Tuesday, December 29, 2009

Ponzi Scheme, Counterfeiting or None of the Above?

My posts, A New Tool for Bernanke and Mankiw Clues Us In: Monetary Base Is Not Money Supply, have generated a considerable number of emails and a few comments.

Many of the comments focus around a Zero Hedge featured paper by Eric Sprott and David Franklin.

Sprott and Franklin perform a solid analysis (to a degree) of who has been buying Treasury securities. Their analysis falls apart at the end, however.

They focus on the fact that the Federal Reserve Board of Governors Flow of
Funds Data
numbers show that the "Household Sector" was recorded as having bought $528 billion in Treasury securities in Q3 of 2009. They contrast this with the Q3 of 2008 number which showed 1/35 the size of purchases in the "Household Sector" compared to Q3 2009. They also point out that the "Household Sector" is where the Treasury puts all purchases that do not fit into other categories.

Here is where Sprott and Franklin derail.

Because of the large increase in "Household Sector" purchases in Q3 2009, and because it is a catchall for purchases that don't fit in other categories, Sprott and Franklin charge:
...who is the Household Sector?

They are a PHANTOM. They don’t exist. They merely serve to balance the ledger in the Federal Reserve’s Flow of Funds report.
This is a huge jump to make.

It is uncatogorized group(s), not phantom. Remember, a small little thing impacted the economy toward the end of Q3 2008, called a financial crisis. This caused panic buying of Treasury securities from quite possibly groups that had never ever purchased them before. Thus it is quite understandable how this category could explode as various groups sought out the safety of cash or near cash. Uncategorized from past trends, yes. Phantom, highly unlikely.

Once Sportt-Franklin derail however, their train picks up momentum.

They reveal that because of these phantom purchases, they have a concern:
Our concern now is that this is all starting to resemble one giant Ponzi scheme.
But a Ponzi scheme is when an operator, e.g. Bernie Madoff, takes in money, spends it and pays the earlier investors with money from new investors. Nothing of the kind is going on here, even if we grant for arguments sake, that these are just phantom numbers and the Fed is somehow secretly buying the Treasury securities.

Social security is a Ponzi scheme. But what Sprott and Franklin are charging is something different, that the Fed is simply printing up the money to support the Treasury market:
We are now in a situation, however, where the Fed is printing dollars to buy Treasuries as a means of faking the Treasury’s ability to attract outside capital.
But the Fed ALWAYS does this. That's one key role for their open market operations. And this is not a Ponzi scheme. It is more like a counterfeiting scheme that has been going on for decades.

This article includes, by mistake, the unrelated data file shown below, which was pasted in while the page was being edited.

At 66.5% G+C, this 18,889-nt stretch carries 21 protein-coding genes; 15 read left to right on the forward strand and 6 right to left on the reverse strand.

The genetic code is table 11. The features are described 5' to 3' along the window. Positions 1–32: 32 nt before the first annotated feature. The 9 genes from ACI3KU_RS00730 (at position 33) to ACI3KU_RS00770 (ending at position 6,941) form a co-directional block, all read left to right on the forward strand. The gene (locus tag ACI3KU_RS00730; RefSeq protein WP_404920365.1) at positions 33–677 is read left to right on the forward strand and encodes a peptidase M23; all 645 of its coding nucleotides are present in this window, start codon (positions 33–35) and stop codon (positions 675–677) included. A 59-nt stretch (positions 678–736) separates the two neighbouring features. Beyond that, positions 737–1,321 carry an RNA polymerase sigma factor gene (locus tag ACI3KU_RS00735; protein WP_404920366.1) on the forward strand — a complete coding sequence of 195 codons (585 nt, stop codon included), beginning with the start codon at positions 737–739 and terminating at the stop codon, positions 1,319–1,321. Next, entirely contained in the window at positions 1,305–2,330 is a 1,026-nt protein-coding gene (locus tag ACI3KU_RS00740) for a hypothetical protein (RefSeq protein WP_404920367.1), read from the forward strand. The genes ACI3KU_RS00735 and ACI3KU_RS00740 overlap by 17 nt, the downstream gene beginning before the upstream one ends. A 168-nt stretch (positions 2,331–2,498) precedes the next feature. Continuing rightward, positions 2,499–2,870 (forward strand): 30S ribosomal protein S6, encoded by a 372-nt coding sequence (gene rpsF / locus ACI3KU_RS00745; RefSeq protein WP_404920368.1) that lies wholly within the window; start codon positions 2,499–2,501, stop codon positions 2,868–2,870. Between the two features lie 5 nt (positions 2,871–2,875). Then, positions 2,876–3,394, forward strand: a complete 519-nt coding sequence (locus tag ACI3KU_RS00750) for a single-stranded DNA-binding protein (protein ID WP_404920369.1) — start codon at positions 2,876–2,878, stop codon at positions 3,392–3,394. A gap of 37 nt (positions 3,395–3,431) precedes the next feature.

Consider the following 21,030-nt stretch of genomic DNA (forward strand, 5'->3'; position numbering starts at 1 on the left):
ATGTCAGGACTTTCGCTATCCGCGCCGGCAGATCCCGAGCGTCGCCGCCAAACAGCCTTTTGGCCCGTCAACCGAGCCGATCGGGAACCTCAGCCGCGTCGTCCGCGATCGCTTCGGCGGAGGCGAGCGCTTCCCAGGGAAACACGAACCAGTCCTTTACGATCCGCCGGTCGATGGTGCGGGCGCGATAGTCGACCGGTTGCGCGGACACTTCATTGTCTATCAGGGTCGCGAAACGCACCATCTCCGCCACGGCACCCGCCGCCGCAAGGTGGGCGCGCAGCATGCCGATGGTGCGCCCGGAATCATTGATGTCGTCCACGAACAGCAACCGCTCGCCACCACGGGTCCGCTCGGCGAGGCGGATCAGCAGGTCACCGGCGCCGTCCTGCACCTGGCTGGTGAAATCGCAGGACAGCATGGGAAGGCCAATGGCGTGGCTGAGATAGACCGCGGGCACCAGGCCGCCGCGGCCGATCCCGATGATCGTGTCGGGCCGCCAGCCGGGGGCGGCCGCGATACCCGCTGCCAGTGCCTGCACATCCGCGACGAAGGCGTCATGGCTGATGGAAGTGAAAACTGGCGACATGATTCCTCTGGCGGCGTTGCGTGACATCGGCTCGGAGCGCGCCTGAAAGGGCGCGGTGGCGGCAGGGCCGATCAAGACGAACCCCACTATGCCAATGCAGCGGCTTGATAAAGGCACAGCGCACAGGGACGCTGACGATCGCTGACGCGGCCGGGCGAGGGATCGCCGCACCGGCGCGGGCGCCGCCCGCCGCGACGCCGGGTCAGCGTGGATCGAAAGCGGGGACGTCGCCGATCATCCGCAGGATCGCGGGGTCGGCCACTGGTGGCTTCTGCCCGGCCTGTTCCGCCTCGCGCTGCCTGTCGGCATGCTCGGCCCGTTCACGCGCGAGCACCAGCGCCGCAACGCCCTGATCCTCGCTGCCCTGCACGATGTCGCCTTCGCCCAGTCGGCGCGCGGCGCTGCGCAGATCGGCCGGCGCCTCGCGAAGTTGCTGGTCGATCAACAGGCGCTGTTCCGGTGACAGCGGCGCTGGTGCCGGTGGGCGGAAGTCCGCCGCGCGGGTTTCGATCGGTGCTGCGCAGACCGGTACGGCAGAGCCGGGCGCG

In short, the Fed has been conducting business as usual, printing money, aka counterfeiting. It is highly unlikely they have attempted to cook the books when they have willingly reported the trillions in reserves they have otherwise pumped into the system. It makes no sense. What does make sense is that the panic has caused a flood of new Treasury buyers who want their money as close to cash as possible.

The government does enough lying and false flag operations that to spin new conspiracies with out foundation is a dangerous thing. It discredits those who attempt to point out real conspiracies.

There is no secret money being leaked into the economy via the Sprott-Franklin thesis. In fact, there is nothing in the Sprott-Franklin theory that would explain how such money would also be hidden from showing up in money supply numbers.

Sorry, no conspiracy here.


  1. Wenzel,

    Playing DA here:

    1.) You cite a crisis in Q3 2008 to explain a jump in Treasury purchases a full year later in Q3 2009


    2.) I suppose it could be construed as a Ponzi if the investors of Treasuries were never going to get paid back because the whole thing was going to implode

    Remember, playing DA here...

  2. @Taylor Conant

    You are playing DA, all right. Hamilton Burger.

    1. The only reason I use Q3 data is because that is what Sprott-Franklin use. The "household sector" purchases are up across the board in 2009. (Note: I also get somewhat different numbers than Sprott and Franklin, but I argued their point and didn't want to complicate things with a side problem.)

    2. The essence of a Ponzi scheme is the way money is paid back to earlier investors from later investord. That is what is occurring with Social Security (It will change). With the Treasury the Fed prints the difference, that's still theft but a different kind. If the system implodes that's bankruptcy.

  3. Panic buying in Q3 2008 does not explain the spike in purchases in Q3 2009.

  4. As I pointed out to Taylor Conant, the panic buying started immediately in very late 3Q 2008 and has continued to a large degree to this day.

    Why do you think Treasury Bill rateS have been so low since late 3Q2008? There has been huge flight to those T-bills and the money remains there.

    If this is short term paper, and it is, then it would mean 30, 60 and 90 day paper would need to be rolled over in Q3, and every quarter, that can explain the "panic buying". It's the continued demand to hold cash that started in Q3 2008.